With a slinking, shaking bass line and a creepy guitar melody, this is definitely one of Harvey’s creepiest numbers. Her half-whispered, half-moaned vocals only add to sense of foreboding, like she’s trying to get you to lean in and listen, but you’re scared of what will happen if you do. Maybe such a quiet, offputting piece won’t work for a festival. But for a club? All Harvey needs to do is turn out the lights, play the song and let the crowd’s imagination do the rest.

You Come Through
Last Played In: 2004
With a clattering, naturalistic rhythm and an accordion humming in the background, this is one of Uh Huh Her’s most unexpected treasures. It truly sounds unique in Harvey’s catalog. With so many songs to choose from for a live set, it makes sense to bring back one that truly stands alone in instrumentation and vibe.

This article first appeared at No Ripcord on April 14, 2016.


PJ Harvey is a chameleon. Whether it was the raw punk of Rid of Me, the seductive blues of To Bring You My Love, the ecstatic pop-rock of Stories from the City, Stories from the Sea or the tense folk of Let England Shake, each work brought something new. Now, on her ninth studio album, The Hope Six Demolition Project, with its horn-infused, kitchen-sink approach, she’s done it again.

While the music remains as invigorating as ever, the subject matter has the most direct through line of her discography. If Let England Shake looks at conflicts both past and present from an afar, journalistic view, then this album is up-close and personal. The result mostly succeeds, though it’s not without problems.

The record’s biggest stumble can be found in its opener, The Community of Hope. While the background brass boosts up an earworm of a melody, Harvey’s lyrics on the urban decay of Ward 7 in Washington D.C. mistakenly ignores the lives of its residents in favor of comments on the infrastructure and a sarcastic line about building a Walmart. The addition of a local Gospel choir, unaware of the song’s context, just adds to the problem and poisons an otherwise great opener. Not much better is Medicinals, which takes a preachy, judgmental tone on how humanity has ruined nature.

Thankfully, the missteps are mainly limited to those two songs. A stronger effort is Near the Memorials to Vietnam and Lincoln, with a folksy guitar, a slow-burning accordion and what sounds like a bagpipe fed through a theremin. Lyrically, Harvey points out the juxtaposition of how D.C.’s greatest monuments, for the U.S. President who abolished slavery and the soldiers lost in one of America’s deadliest wars, have turned into tourist traps with “refreshment stands” and “plastic chairs.”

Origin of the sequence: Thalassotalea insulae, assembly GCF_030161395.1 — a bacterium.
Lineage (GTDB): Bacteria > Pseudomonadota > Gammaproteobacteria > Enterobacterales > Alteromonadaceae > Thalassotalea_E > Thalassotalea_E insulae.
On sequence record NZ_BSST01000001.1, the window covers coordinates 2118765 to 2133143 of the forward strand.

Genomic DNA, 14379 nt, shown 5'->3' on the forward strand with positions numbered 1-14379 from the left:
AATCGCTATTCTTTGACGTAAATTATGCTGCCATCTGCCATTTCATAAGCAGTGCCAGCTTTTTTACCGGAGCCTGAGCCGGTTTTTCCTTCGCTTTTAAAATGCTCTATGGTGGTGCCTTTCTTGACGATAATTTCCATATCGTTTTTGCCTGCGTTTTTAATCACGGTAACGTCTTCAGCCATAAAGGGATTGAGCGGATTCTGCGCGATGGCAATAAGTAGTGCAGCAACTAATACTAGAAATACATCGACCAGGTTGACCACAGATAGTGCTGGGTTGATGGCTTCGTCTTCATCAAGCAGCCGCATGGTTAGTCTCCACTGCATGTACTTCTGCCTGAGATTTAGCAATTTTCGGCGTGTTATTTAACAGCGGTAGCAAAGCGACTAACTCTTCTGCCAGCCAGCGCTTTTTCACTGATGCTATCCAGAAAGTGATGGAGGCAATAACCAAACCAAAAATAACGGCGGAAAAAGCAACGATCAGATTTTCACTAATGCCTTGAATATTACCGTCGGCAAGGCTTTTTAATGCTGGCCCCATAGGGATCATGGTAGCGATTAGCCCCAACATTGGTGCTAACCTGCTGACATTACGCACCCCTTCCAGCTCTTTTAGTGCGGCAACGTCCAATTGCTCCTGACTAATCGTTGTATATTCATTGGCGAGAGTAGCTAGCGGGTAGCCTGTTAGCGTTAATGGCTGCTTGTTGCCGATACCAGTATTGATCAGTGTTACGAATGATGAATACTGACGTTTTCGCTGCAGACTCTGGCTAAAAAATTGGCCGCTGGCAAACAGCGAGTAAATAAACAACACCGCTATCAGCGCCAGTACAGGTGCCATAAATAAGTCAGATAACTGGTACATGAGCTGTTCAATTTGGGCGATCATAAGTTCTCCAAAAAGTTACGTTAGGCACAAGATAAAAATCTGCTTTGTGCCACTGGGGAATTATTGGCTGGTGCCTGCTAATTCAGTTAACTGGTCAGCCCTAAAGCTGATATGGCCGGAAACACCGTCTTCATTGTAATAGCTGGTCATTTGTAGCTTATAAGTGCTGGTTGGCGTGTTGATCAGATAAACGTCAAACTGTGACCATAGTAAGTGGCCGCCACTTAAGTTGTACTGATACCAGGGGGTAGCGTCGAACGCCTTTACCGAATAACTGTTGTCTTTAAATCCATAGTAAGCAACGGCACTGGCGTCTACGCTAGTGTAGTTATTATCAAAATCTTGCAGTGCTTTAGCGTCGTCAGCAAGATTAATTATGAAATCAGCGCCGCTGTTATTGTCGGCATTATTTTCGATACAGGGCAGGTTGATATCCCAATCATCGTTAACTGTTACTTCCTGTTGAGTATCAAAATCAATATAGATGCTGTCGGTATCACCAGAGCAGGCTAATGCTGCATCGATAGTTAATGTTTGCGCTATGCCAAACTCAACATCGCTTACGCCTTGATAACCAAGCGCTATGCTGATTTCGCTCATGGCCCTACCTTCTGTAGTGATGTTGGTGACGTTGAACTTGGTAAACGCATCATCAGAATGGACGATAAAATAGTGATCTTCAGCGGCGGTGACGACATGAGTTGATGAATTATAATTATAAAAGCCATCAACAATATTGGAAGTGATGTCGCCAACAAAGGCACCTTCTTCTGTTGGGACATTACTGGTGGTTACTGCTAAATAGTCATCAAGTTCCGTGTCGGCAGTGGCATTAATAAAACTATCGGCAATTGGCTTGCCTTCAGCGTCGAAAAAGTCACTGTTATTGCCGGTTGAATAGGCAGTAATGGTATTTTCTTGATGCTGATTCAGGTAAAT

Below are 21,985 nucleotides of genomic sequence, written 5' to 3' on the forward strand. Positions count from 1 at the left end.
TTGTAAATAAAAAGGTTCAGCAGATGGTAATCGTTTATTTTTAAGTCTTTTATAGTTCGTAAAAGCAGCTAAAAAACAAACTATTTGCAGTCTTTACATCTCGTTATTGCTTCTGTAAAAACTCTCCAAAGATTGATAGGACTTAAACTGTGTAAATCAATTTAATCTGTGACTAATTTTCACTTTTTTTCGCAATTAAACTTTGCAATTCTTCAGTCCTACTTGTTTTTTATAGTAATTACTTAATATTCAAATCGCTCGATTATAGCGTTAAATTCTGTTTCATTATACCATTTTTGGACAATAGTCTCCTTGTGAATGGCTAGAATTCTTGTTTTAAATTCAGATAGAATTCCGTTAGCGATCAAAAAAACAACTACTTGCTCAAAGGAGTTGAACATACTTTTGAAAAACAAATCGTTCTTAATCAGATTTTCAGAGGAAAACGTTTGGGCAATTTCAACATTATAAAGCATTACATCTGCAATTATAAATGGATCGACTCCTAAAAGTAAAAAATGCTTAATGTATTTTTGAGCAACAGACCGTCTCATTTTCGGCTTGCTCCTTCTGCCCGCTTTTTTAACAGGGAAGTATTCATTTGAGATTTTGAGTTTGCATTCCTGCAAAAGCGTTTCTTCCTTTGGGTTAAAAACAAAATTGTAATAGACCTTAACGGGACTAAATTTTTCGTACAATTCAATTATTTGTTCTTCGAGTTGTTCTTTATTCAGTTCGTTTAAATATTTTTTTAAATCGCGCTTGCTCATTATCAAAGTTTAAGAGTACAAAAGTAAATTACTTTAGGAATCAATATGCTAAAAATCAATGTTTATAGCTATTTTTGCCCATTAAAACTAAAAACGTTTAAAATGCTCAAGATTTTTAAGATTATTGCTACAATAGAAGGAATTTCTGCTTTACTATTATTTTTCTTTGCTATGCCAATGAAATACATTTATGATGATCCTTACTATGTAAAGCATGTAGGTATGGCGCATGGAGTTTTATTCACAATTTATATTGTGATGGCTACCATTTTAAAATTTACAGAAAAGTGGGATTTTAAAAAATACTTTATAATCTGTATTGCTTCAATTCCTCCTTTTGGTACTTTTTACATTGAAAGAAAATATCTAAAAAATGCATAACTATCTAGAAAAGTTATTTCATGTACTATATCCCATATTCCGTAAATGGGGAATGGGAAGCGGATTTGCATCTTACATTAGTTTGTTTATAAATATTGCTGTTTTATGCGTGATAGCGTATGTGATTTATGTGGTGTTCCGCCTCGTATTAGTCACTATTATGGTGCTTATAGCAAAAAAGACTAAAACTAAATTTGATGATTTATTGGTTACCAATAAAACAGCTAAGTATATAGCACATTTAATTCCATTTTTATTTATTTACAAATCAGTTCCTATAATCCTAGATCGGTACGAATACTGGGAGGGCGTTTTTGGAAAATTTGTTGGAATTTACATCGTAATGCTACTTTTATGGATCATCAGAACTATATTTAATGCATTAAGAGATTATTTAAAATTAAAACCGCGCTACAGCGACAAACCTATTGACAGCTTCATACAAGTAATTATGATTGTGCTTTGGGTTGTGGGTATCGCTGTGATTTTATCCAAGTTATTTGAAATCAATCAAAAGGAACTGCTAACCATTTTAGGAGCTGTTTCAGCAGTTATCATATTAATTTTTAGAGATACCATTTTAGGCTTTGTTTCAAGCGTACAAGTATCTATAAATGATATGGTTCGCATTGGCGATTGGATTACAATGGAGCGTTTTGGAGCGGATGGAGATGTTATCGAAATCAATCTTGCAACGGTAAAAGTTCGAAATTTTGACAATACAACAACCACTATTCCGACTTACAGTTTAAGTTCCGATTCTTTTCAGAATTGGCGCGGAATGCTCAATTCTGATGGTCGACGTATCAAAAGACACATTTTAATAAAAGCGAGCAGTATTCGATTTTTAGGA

Some of the most fascinating songs on The Hope Six Demolition Project are those where Harvey goes all-in on a different style of music and finds the mood to match. Chain of Keys, with its military drumbeat, mournful horns and parishioner backing vocals, sounds like a New Orleans dirge, a funeral song for an abandoned neighborhood. River Anacostia is an enraptured spiritual number, asking for relief from the pollution and storm runoff that infects a nearby body of water.

Just as Harvey brought the autoharp to the forefront on Let England Shake and did the same with the piano on White Chalk, it’s the saxophone that gets its chance to shine on this record. On The Ministry ofDefence, the instrument breaks up one of her grungiest guitar tones and leads into lines from dub poet Linton Kwesi Johnson. On the bluesy stomp of The Ministry of Social Affairs, the sax bashes its way in with a deranged, thrilling solo.

The strongest songs come at the very end, where Harvey most effectively puts us in the setting she’s describing and has the melodies to keep us there. “Now you see them, now you don’t/Children vanish ‘hind vehicle/Now you see them, now you don’t/Faces, limbs, a bouncing skull,” she sings over a sinister garage riff on The Wheel. Even more effective is the chorus where she pleads “Hey, little children don’t disappear,”attaching their losses to the number 28,000, while never explaining the origin of that statistic.

Harvey closes in devastating fashion with Dollar, Dollar, the only two words a begging child needs to say to passing tourists. “I turn to you to ask/For something we could offer/Three lines of traffic past/We pull away so fast,” she tragically sings, a moment of doubt where she questions whether being a musician and traveling the world does any good. Even if she sheds light on these issues, will that help change anything for the better? Harvey leaves the question hanging, but proves why she needed to write this album. She isn’t sure if a musician can help the world. But it’s better to try than to do nothing.